Plants grow in the ground, right? Well, not always! In fact, growing plants without soil even has a technical term: hydroponics . If plants are grown hydroponically, their roots are usually left dangling into water instead of sitting in soil .
The hydroponics industry is already worth US$ 23.94 billion ! It is most often used for growing vegetables from seed .
Why would you want to grow food without soil? Firstly, in water you can control the amount of nutrients and oxygen more easily than you can in soil, so plants can grow bigger and faster . Water can drain out of soil, so growing lettuce hydroponically, for example, can use 13x less water . One farm says that growing their greenery will use 2500x less water ! Without soil for weeds to grow in, fewer pesticides are also needed . Light and temperature can be controlled so you don’t have to wait for the sun to shine for plants to grow !
Since hydroponics don’t require fertile land, plants can grow in cities , or maybe even in space ! This means food can travel less far from the farm to our mouths, reducing emissions . In fact, plants can be stacked on top of each other like high-rise flats of leafy residents, saving more of our planet’s precious space .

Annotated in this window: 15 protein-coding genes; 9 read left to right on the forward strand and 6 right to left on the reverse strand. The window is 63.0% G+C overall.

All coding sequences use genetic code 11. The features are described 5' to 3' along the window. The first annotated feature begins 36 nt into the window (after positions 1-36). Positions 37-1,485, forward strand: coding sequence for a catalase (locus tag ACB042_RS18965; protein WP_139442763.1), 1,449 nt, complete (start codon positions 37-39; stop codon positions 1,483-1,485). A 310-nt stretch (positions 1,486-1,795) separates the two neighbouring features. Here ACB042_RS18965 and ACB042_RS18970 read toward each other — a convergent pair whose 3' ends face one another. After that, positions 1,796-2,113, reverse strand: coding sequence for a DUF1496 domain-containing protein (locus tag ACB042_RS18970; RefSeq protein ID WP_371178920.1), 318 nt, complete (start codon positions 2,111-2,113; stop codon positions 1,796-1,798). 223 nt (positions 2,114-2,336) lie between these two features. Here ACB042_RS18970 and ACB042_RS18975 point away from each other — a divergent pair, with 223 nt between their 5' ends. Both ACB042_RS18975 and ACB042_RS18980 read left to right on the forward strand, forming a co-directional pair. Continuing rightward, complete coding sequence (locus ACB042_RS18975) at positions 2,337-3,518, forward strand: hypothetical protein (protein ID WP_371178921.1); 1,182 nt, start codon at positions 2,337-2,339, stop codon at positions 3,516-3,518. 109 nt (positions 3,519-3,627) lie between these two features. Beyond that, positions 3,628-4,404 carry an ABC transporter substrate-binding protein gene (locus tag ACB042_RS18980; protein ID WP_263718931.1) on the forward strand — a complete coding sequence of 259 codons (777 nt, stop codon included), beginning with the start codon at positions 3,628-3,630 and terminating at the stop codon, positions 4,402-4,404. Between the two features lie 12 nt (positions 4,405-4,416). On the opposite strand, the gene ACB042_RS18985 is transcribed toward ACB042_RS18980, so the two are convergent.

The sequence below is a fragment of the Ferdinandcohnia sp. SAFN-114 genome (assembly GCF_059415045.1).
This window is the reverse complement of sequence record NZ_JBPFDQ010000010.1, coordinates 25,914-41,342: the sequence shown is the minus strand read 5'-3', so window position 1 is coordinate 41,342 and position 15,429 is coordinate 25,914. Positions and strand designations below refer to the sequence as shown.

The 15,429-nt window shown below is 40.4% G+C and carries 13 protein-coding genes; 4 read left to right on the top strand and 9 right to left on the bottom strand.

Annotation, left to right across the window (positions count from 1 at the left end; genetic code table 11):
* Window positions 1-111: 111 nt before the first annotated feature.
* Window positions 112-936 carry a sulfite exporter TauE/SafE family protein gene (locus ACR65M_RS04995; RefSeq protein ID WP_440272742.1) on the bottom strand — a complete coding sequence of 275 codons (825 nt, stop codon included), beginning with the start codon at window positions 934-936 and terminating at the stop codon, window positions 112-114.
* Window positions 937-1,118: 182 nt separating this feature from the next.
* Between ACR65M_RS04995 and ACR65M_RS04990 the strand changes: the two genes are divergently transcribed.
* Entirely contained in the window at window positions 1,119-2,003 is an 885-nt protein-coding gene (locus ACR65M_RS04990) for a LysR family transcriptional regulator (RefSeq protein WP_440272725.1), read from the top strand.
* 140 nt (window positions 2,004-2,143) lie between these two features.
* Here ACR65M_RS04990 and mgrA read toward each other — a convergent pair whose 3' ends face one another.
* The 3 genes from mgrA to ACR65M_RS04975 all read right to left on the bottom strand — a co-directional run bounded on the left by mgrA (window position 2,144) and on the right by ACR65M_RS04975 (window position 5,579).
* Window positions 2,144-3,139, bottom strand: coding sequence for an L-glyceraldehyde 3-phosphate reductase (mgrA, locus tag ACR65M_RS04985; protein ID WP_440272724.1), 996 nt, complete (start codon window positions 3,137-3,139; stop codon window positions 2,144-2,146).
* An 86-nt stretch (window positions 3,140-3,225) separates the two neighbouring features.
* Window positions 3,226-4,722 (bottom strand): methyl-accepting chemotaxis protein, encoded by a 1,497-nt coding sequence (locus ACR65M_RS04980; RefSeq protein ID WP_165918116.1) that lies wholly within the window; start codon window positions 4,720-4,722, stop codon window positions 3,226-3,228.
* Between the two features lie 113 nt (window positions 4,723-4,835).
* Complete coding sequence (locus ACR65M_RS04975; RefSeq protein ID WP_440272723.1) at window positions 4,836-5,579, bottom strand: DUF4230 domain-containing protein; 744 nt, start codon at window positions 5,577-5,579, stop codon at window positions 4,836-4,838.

So why aren’t hydroponics used more? A downside is the high start-up costs  and around 82x more energy is needed to keep hydroponics running compared to normal farming . In addition, sharing a water source between many plants might risk diseases and pests spreading quickly through the crop . There is also debate about whether human-harming bacteria could grow [11,12,13,14,15].
Soil-free farming may be most useful in places without much water and where renewable energy can be used . High costs are an issue, but as we speak researchers are trying to make it cheaper . Maybe we will see more of hydroponics in the future!
 http://cea.cals.cornell.edu/attachments/Cornell CEA Lettuce Handbook .pdf
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